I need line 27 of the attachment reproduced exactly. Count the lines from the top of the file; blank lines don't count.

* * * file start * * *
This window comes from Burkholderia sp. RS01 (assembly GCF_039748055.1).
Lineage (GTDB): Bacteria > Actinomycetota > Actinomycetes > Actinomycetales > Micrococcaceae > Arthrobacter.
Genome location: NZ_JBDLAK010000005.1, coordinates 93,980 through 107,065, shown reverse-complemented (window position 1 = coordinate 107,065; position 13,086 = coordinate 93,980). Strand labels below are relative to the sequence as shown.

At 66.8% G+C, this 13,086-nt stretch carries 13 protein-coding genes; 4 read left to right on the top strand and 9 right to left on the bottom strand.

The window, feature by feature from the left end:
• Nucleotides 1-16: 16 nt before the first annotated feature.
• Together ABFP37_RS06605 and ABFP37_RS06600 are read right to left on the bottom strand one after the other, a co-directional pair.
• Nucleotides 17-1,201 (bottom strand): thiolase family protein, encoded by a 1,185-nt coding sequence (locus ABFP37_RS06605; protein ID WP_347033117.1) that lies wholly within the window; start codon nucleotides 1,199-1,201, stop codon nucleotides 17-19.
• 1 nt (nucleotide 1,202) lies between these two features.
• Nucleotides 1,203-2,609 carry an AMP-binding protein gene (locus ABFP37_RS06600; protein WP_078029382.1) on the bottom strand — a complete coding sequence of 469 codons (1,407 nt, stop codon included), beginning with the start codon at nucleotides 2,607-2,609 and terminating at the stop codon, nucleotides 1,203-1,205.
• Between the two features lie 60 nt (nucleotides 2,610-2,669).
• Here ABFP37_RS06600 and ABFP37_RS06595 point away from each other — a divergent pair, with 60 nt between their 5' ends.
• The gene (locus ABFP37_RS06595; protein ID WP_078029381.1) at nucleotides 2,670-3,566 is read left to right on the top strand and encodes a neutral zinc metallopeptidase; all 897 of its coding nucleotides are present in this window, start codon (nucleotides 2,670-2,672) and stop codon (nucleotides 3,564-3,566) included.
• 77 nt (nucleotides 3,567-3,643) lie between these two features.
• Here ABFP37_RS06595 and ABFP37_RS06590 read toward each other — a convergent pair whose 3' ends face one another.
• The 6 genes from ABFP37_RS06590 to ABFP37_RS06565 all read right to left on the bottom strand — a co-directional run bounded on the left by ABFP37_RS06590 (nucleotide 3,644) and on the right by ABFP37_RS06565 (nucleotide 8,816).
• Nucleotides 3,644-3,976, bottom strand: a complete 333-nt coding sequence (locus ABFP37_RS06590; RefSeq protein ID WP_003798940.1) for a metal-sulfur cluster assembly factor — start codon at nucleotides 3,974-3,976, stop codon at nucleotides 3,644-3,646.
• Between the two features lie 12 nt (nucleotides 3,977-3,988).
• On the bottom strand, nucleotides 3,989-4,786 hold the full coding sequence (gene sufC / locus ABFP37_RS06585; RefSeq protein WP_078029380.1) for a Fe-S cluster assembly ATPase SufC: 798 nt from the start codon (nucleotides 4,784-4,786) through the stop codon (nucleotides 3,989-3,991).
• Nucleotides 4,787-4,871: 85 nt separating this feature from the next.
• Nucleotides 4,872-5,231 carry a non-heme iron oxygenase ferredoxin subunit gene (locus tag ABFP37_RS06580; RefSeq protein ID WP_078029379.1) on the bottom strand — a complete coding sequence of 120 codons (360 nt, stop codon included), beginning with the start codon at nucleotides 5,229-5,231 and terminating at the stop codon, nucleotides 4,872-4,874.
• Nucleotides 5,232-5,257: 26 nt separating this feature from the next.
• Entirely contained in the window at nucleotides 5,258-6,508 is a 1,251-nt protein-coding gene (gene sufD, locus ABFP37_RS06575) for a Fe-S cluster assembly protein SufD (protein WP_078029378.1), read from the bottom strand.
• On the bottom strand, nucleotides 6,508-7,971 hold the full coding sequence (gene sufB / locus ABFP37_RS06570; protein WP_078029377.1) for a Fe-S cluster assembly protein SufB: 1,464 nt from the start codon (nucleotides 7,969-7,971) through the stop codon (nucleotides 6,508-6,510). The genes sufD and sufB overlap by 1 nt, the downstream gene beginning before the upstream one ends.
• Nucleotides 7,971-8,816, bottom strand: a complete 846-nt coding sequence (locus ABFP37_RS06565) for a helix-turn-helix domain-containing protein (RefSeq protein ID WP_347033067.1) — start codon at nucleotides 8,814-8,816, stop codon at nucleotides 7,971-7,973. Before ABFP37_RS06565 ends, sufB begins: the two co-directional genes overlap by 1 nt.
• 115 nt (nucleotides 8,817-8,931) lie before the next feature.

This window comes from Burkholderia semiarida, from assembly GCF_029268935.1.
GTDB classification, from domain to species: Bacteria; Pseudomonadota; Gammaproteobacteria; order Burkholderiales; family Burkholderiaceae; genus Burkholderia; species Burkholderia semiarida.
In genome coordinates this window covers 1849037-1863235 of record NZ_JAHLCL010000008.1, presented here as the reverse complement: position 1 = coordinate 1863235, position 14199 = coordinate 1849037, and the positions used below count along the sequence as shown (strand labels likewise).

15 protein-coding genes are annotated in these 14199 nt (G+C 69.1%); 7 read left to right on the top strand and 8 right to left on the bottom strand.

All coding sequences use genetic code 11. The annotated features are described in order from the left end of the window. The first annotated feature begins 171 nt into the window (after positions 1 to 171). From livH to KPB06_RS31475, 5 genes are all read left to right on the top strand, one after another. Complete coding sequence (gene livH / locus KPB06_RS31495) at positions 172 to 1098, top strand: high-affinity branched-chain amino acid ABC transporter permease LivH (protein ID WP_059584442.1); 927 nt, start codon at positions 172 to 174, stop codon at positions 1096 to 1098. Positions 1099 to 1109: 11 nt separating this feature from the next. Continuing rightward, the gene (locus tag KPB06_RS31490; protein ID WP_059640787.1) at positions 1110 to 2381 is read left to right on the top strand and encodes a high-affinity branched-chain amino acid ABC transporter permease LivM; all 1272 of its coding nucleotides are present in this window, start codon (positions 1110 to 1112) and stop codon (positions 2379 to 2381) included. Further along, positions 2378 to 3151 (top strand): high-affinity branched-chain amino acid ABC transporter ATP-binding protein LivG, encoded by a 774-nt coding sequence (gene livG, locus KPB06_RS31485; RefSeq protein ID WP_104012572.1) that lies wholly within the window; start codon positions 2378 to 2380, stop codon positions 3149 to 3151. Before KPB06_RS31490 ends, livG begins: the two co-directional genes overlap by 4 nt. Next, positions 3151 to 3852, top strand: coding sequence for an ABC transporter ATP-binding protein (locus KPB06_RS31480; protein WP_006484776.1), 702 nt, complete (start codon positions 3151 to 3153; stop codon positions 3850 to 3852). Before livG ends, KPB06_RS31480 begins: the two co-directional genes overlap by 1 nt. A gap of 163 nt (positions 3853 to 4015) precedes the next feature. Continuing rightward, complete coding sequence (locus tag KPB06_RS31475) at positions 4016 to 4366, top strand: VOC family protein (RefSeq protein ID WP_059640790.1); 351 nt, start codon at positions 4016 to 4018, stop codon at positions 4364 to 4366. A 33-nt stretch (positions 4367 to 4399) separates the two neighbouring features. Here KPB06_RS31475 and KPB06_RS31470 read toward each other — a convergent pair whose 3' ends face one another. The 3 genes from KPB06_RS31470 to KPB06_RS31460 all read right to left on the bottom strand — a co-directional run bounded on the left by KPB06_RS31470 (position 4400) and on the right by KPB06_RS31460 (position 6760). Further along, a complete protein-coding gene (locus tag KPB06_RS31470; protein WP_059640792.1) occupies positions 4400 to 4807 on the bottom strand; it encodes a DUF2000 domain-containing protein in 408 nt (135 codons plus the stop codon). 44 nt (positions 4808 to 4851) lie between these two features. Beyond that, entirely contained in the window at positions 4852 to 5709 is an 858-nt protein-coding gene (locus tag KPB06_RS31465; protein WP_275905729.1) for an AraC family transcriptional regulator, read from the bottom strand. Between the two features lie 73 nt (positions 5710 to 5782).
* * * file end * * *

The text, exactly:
This window comes from Burkholderia semiarida, from assembly GCF_029268935.1.